In her 2008 bankruptcy court filings, the plaintiff did not disclose her interest in her mother's trust or her potential legal claims against the defendants. Pursuant to federal bankruptcy law, the plaintiff was required to do so. See 11 U.S.C. § 541 (a) (1) (debtor must disclose ‘‘all legal or equitable interests . . . in property as of the commencement of the case''); 11 U.S.C. § 541 (a) (7) (duty to disclose is continuous so as to include any interest acquired after commencement of case). Moreover, her claims against the defendants were part of the bankruptcy estate and belonged to the bankruptcy trustee and not to her individually.[2] For that reason, the defendants filed motions to dismiss this action for lack of subject matter jurisdiction due to the plaintiff's lack of standing.[3]

         In response, the plaintiff conceded that she lacked standing and filed a motion to substitute the bankruptcy trustee as the proper plaintiff pursuant to General Statutes § 52-109, [4] to which the defendants objected. A hearing, at which evidence was presented, was held on the motion. On October 30, 2013, after concluding that the plaintiff had failed to show that she had brought the action in her own name due to mistake, as contemplated by § 52-109, the trial court denied the motion to substitute the bankruptcy trustee as plaintiff, then dismissed the action for lack of subject matter jurisdiction. Thereafter, the plaintiff filed an appeal with the Appellate Court, claiming that the trial court improperly had disallowed the substitution of the bankruptcy trustee.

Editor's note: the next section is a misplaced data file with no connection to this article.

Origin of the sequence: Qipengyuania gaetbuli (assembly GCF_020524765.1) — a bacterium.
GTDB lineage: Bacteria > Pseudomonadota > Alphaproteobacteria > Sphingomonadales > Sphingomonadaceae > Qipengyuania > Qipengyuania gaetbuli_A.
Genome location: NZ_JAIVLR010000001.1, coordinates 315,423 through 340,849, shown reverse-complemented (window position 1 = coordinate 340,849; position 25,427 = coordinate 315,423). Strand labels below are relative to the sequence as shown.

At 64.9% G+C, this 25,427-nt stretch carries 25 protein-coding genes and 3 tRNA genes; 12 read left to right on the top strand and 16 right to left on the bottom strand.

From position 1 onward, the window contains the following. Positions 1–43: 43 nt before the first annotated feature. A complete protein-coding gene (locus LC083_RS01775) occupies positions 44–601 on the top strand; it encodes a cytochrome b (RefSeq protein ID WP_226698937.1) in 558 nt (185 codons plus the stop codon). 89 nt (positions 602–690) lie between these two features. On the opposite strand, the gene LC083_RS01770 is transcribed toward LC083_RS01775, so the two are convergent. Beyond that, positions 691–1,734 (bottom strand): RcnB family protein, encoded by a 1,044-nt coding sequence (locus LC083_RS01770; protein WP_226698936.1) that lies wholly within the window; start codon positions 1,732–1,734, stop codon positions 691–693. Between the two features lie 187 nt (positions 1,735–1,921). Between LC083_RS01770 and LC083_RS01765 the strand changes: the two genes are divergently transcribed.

While the plaintiff's appeal to the Appellate Court remained pending, she requested that the bankruptcy trustee abandon the underlying cause of action. On August 7, 2014, the bankruptcy court granted the trustee's motion to abandon the action, nunc pro tunc. As a result of this ruling, the plaintiff's claims against the defendants now belong to her, alone, to pursue.

         In her initial brief to the Appellate Court, filed thereafter, the plaintiff contended that the August 7, 2014 order of the bankruptcy court merited a reversal of the trial court's October 30, 2013 judgment dismissing her action to allow further proceedings to be prosecuted in her own name. The defendants moved to strike the plaintiff's brief, arguing that it relied on material outside of the trial court record and pertaining to events that postdated the judgment. After the Appellate Court granted the defendants' motion to strike, the plaintiff filed a substitute brief in which she argued instead that the trial court had applied an improper standard in deciding her motion to substitute.